Why Is My Car Shaking?

If your vehicle is shaking, it's not just an irritating nuisance. It means there's definitely something wrong with your car!

Vehicles shaking or vibrating while accelerating, driving down the highway, braking or idling are among the most frustrating and common automotive complaints. A shaking car is scary, especially if you don’t know why it’s shaking. Understanding and recognizing the causes and what you can do to fix it are critical to your safety and the overall health of your car.

Why Do Cars Shake?

Many things can cause a car to shake because vehicles contain lots of parts that spin (tires, wheels, axles) and move (brakes, suspension, transmission, engine). Each requires a different fix, and it can take some detective work to determine exactly what you’re dealing with.

When Do Cars Shake?

Car shaking when idle

A car will shake when idle when the engine isn’t running smoothly. Depending on the specific cause, some shaking can be more severe than others. You may also notice or feel the revolutions per minute (RPM) randomly changing.

Due to greater engine load and lower engine speeds, rough (shaking) idle is usually more pronounced in “Drive” when sitting at a stop light. Consequently, higher RPM when idling in “Park” can help smooth out a rough idle. Depending on the severity of the problem, you may also experience stalling or backfiring.

What to do?

A smooth-idling engine indicates your engine’s air fuel mixture, fuel, ignition and emission systems are working exactly right. If that’s not the case:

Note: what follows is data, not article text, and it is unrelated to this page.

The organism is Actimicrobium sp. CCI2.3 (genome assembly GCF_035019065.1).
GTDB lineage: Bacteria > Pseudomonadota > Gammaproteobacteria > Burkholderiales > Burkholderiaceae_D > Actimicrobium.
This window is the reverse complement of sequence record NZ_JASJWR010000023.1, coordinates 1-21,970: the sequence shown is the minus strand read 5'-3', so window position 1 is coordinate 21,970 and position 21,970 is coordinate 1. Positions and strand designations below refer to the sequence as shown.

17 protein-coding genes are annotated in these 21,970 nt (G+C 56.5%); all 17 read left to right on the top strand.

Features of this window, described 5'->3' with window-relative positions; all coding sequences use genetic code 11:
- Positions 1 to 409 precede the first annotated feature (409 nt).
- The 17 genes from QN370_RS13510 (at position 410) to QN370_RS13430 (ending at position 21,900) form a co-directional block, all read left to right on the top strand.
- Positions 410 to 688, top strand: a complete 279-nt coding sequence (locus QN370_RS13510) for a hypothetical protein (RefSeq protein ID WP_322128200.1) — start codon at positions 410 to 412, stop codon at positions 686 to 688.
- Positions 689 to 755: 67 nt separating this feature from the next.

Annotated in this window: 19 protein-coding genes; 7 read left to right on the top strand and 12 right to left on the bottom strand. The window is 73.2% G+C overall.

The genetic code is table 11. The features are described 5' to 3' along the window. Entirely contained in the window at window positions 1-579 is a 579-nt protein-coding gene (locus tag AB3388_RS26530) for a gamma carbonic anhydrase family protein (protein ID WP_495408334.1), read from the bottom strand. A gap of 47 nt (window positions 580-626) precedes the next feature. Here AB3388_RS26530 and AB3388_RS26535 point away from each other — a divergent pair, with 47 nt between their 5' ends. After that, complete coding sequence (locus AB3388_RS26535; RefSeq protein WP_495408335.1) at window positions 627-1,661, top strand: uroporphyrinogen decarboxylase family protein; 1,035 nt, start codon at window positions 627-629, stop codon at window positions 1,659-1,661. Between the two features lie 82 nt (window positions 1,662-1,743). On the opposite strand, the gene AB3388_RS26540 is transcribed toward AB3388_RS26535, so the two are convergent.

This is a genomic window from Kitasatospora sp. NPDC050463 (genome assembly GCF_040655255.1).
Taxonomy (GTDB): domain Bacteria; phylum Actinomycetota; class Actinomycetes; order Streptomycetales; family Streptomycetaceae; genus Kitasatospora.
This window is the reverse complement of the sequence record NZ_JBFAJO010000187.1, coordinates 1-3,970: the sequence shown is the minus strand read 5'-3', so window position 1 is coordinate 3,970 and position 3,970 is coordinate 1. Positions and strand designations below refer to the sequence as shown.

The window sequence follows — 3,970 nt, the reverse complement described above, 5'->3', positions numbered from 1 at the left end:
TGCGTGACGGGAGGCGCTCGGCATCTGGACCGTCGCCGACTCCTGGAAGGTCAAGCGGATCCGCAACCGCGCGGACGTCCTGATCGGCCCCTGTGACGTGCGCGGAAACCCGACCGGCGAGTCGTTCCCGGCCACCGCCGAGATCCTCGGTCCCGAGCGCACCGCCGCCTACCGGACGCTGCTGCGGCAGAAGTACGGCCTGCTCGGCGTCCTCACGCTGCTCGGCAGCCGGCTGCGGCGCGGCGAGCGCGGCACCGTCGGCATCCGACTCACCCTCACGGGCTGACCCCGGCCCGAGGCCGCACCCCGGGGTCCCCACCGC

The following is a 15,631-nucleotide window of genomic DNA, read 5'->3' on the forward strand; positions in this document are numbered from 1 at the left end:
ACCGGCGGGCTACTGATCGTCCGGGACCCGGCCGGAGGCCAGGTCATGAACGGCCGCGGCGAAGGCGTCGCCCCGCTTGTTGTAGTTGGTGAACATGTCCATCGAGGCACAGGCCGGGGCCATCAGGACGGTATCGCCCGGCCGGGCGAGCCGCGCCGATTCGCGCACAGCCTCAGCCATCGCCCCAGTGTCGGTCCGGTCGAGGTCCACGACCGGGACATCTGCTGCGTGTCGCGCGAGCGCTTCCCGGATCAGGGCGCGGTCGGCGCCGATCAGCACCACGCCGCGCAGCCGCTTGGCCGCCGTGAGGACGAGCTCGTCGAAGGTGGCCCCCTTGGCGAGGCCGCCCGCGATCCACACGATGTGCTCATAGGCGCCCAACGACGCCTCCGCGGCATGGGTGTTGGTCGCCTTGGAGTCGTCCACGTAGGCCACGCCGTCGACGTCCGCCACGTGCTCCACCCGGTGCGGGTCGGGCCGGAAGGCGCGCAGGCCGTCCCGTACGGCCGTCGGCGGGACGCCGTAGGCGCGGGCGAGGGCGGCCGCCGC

A dirty fuel filter or clogged fuel injectors can also cause rough idling and shaking.

  • Try replacing the fuel filter and add fuel injector cleaning treatment to your fuel tank yourself. Filters are inexpensive and easy to swap out. Check your owner’s manual and be sure to replace filters and spark plugs at the manufacturer’s recommended intervals.
  • If this doesn’t fix the shaking, it’s time to bring your car in for service.

On acceleration

Low automatic transmission fluid (or a slipping clutch disc on a manual transmission) can cause a shudder and shaking on acceleration. See if the Check Engine Light (CEL) is on when your car begins to shake during acceleration. If it is, it most likely means a dirty, failed or failing mechanical component, or one of many engine sensors is sending haphazard or intermittent data to the computer (ECM).

What to do?

  • Pull over and determine if your car is safe to drive.
  • Check the automatic transmission fluid and clutch master cylinder levels. Your owner’s manual will show you where the transmission dipstick and clutch master cylinder are and which specific fluids your make, model, and year vehicle needs.
  • If the CEL is on, do a visual under-hood inspection. Check for loose, cracked or damaged wires, hoses or electrical connectors.
  • Stop driving if the CEL is flashing. A flashing CEL indicates a serious drivetrain problem. Sensing a problem, the ECM puts the car into “Limp Home Mode” which greatly reduce engine power and allows you to drive to a repair shop.
  • Use common sense. Leave CEL repairs to the pros and call for a tow, if in doubt.

While driving

Tires and wheels

Worn, damaged, under/over-inflated or out-of-balance tires cause vibrations and shaking at medium to fast (highway) speeds. There are some common causes for this. A damaged tire, or a bent or cracked wheel from bouncing into a curb or getting walloped in an accident, will cause your car to shake when driving.

What to do?

  • Check tire pressure. Under- or over-inflated tires quickly overheat and wear abnormally, leading to low and high-speed vibrations.